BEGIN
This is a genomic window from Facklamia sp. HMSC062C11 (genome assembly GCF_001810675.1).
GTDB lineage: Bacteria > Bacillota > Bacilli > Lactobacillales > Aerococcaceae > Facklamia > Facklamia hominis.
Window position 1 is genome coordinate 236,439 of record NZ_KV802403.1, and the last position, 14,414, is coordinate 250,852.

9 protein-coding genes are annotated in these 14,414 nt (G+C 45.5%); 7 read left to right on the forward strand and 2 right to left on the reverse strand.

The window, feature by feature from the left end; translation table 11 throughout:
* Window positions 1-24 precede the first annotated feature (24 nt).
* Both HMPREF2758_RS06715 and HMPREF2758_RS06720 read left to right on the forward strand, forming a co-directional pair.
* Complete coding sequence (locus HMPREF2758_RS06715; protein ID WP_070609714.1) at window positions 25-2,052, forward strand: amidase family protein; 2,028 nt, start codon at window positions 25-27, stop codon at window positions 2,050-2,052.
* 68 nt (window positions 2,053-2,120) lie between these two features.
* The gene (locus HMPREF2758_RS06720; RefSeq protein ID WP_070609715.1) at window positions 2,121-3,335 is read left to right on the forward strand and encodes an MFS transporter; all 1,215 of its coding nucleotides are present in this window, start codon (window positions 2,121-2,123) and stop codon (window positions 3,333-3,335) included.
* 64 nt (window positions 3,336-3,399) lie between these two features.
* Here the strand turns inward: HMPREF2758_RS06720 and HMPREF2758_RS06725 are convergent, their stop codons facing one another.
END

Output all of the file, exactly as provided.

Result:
This is a genomic window from Facklamia sp. HMSC062C11 (genome assembly GCF_001810675.1).
GTDB lineage: Bacteria > Bacillota > Bacilli > Lactobacillales > Aerococcaceae > Facklamia > Facklamia hominis.
Window position 1 is genome coordinate 236,439 of record NZ_KV802403.1, and the last position, 14,414, is coordinate 250,852.

9 protein-coding genes are annotated in these 14,414 nt (G+C 45.5%); 7 read left to right on the forward strand and 2 right to left on the reverse strand.

The window, feature by feature from the left end; translation table 11 throughout:
* Window positions 1-24 precede the first annotated feature (24 nt).
* Both HMPREF2758_RS06715 and HMPREF2758_RS06720 read left to right on the forward strand, forming a co-directional pair.
* Complete coding sequence (locus HMPREF2758_RS06715; protein ID WP_070609714.1) at window positions 25-2,052, forward strand: amidase family protein; 2,028 nt, start codon at window positions 25-27, stop codon at window positions 2,050-2,052.
* 68 nt (window positions 2,053-2,120) lie between these two features.
* The gene (locus HMPREF2758_RS06720; RefSeq protein ID WP_070609715.1) at window positions 2,121-3,335 is read left to right on the forward strand and encodes an MFS transporter; all 1,215 of its coding nucleotides are present in this window, start codon (window positions 2,121-2,123) and stop codon (window positions 3,333-3,335) included.
* 64 nt (window positions 3,336-3,399) lie between these two features.
* Here the strand turns inward: HMPREF2758_RS06720 and HMPREF2758_RS06725 are convergent, their stop codons facing one another.